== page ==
Because of a typographical error, the list in Tuesday's Washington Post of top-salaried advisers to Sen. Edward M. Kennedy's presidential campaign was incomplete. The listing of persons earning between $42,000 and $50,000 should also have included Richard Drayne, Phillip Bakes and James Flug.

Sunlight filters into the office of Edward Kennedy's campaign manager through a special window he had the workmen chop in the wood paneling and the brick back in the gravy days of November. It bathes the office in a cheery glow that today has little in common with the mood of its occupant.

"I knew what to expect, damn right I did. Day before the caucuses I called those Iowa percentages almost exactly -- your bet your a-- . . . Problem was, as soon as we opened our door it was nothing but ragtime."

Stephen Smith is sitting at his desk gazing over the top of his half-moon spectacles, over the left shoulder of his visitor, and out toward that little window.

His sentences are quick and stacato; they strike in bursts and trail off into nothingness, prompted at times by a reporter's question and at times by no question at all.

"We were trying to start up in 50 states all at once . . . Now money's a problem, sure. But the press focused in on what was just horse ----. And out there it was just ragtime . . . When we started, it was three weeks before we even got a wire in . . . and I'd be here all day and into the night and it would be dark and I'd never even know it -- it was depressing in here -- and finally I had to have that window put in . . . So we were going off in 50 directions at once -- and going against the best switchboard in the world, and we couldn't even get a phone wire in the beginning . . . It was all happening to us at once."

One moment he is sitting bolt up right behind his desk and the next he is slouched, staring off at that window; his frame, always well-tailored, is slim, younger than his 51 years; his face leathered and lined and considerably older, hardened perhaps by the times. He is Edward Kenndy's brother-in-law and campaign manager and he is presiding over a once-soaring effort that has plummeted.

He knows that eventually blame will be cast. So rebuttals of defense come tumbling out before questions can be asked. Now and then he forces a quick, tight smile, but it disappears almost as soon as it arrives. Clearly, he finds little humor in the politically hard times that have befallen the surviving son of one of the great American political families.

"It was all moving too quickly . . .It wasn't as orderly as you'd like . . . He got overscheduled . . . We overspent . . . But from the outside, I'll tell you, it's just a lot of ragtime."

Edward Kennedy is still out there in the ragtime -- the political helter-skelter -- a onetime front-runner now struggling to make his candidacy work. But just a couple of weeks ago, it was not clear that this was the tack he would take.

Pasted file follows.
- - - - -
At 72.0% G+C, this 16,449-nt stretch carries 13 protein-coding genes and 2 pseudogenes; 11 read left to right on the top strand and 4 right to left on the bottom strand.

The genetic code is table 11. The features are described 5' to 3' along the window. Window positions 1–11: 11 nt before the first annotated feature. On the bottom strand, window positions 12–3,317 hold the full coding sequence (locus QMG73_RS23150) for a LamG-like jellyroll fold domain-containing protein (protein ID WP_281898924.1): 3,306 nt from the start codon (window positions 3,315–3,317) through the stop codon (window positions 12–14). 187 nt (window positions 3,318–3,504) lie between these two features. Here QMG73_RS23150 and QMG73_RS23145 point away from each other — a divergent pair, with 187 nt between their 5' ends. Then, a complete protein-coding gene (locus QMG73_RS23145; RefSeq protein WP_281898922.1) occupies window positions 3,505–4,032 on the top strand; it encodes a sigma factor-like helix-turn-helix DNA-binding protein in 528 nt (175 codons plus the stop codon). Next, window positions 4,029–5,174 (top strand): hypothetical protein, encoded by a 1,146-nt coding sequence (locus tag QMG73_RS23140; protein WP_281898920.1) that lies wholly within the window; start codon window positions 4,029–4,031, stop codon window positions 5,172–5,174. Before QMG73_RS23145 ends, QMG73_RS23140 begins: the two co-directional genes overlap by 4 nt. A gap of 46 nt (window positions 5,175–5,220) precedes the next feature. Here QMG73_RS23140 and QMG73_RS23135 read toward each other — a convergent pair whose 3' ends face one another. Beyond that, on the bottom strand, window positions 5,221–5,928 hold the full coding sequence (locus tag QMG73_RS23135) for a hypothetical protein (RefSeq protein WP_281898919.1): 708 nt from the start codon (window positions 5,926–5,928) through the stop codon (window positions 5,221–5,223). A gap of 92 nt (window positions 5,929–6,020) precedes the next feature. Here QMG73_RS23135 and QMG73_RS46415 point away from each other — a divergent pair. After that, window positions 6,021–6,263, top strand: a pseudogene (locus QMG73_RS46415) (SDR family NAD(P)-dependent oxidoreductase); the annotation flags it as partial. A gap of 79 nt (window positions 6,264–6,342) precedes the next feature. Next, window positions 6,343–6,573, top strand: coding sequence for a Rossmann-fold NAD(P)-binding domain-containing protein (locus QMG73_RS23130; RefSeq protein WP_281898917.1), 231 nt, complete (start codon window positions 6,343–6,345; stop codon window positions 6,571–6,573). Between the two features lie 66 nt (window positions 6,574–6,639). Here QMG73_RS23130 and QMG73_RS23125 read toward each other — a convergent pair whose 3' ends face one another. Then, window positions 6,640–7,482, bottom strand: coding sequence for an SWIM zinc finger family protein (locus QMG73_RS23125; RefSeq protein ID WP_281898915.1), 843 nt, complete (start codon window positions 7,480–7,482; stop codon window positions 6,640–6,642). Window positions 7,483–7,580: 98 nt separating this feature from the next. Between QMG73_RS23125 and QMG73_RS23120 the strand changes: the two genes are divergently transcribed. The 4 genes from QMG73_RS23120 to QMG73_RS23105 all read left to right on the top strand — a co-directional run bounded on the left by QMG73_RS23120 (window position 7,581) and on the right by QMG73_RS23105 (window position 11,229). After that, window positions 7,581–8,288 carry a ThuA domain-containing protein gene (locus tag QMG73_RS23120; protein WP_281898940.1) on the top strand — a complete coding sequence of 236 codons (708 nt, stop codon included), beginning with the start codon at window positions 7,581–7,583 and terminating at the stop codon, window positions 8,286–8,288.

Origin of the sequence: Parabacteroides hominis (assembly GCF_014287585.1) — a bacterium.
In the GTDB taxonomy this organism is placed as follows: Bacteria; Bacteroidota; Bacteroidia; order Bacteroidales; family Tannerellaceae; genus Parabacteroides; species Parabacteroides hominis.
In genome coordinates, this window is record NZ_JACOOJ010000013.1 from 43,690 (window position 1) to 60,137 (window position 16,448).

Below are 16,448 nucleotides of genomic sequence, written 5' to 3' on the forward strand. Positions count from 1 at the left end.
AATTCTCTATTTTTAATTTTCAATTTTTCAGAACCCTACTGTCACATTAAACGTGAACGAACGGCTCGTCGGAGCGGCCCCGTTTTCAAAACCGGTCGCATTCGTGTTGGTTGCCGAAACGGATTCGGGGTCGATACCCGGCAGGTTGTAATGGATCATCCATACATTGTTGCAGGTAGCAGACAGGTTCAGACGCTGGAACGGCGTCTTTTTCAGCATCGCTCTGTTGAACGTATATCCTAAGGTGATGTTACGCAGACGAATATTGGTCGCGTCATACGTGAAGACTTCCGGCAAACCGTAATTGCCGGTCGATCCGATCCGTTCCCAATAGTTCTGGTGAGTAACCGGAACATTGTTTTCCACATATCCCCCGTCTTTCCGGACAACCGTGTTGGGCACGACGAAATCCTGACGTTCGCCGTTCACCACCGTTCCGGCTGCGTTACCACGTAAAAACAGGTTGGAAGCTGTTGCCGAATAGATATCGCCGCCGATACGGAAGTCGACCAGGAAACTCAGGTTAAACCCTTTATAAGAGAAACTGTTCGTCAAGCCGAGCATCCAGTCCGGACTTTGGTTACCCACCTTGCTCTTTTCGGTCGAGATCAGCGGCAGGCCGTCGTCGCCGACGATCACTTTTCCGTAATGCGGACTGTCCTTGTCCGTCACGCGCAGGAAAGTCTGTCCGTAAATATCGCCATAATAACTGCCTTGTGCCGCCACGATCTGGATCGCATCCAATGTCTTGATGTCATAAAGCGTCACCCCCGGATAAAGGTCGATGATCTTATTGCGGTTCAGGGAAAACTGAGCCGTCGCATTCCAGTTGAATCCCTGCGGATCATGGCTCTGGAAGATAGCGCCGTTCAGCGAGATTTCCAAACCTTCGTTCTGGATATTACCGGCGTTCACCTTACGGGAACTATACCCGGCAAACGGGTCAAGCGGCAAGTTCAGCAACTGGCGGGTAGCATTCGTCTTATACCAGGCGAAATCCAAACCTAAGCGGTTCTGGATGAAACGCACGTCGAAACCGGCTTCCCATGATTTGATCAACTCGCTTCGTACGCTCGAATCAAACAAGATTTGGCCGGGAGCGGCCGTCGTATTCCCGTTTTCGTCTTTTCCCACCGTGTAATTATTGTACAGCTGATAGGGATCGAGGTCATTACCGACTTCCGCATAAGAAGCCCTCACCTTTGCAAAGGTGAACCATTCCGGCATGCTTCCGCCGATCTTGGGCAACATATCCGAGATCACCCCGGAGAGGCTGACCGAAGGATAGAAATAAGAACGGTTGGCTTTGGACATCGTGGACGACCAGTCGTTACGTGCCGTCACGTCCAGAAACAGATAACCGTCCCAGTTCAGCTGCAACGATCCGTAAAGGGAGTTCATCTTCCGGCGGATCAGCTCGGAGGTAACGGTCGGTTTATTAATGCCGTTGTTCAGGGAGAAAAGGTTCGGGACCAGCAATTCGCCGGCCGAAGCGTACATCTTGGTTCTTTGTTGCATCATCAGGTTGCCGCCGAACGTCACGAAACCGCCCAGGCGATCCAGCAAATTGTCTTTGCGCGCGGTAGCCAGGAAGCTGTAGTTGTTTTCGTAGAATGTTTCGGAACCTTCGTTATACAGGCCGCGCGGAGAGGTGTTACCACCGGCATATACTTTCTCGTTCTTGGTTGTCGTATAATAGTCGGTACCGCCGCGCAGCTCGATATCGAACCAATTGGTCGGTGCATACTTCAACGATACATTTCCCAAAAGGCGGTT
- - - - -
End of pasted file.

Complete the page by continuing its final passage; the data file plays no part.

It is the day after Iowa, and in the second floor suite of the senior senator from Massachusetts, the question is not how Edward Kennedy is going to resurrect his failing campagin for president, but whether he is even going to try.

The debate has been day-long, Kennedy sitting in the easy chair in his inner office, his top advisers with him, a constant core with added starters floating in and out, as one of them recalls. It is midafternoon when Kennedy leaves for a vote on the Senate floor. In his absence, one of the eight advisers suggests a sort of sense-of-the-staff vote. Continue campaigning or quit?

The vote, according to two Kennedy advisers, is 4 to 4.

To understand the extent and commitment of the current effort by which Kennedy is seeking to revive his candidacy, it is important to know just how far the Kennedy campaign had fallen, as viewed by the Kennedy inner circle itself. The view, as pieced together from interviews with Kennedy's advisers, was far more discouraging than would become public.

For two days, after Kennedy's crushing defeat in Iowa, the candidate conferred in his office and his home with those who are closest to him, both within and outside the official staff. They talked about what, if anything, could be done, and whether the effort should even be made.

Meanwhile, at the Kennedy for President headquarters that has been fashioned out of the old Cadillac dealership on 22nd Street NW, there were similar meetings of other Kennedy campaign officials, including some who are long on expertise on campaigning but short on clout with Kennedy, and who thus were not really part of the highest council of deliberation.

Financially, the campaign was broke. Politically, its prospects were bleak.

This stark reality was made in the reporting, back at the headquarters, of advisers including finance chairman Martin Katz, and the campaign's public opinion analysts, Peter Hart, the professional outside pollster contracted to serve the Kennedy campaign; and Gary Orren, the Harvard professor who is the campaign's on-staff polling expert.

On the day after the Iowa caucuses, the Kenendy campaign had just $160,000 in cash -- and this only because it had earlier received an $800,000 loan. The campaign did not have enough cash to meet its full payroll, let alone pay any of the campaign's overhead. The lack of cash was especially crippling, the Kennedy advisers concluded, because there was little hope, in the wake of Kennedy's 2-to-1 trouncing in Iowa, of a new wave of contributions rolling in to the campaign.

This had been the Cadillac of campaigns. Salaries alone make that clear. The Kennedy campaign had allowed itself to grow top-heavy with high-salaried advisers. Twelve were in the top brackets of between $42,000 and $50,000, with most of them bunched at the higher end of the scale.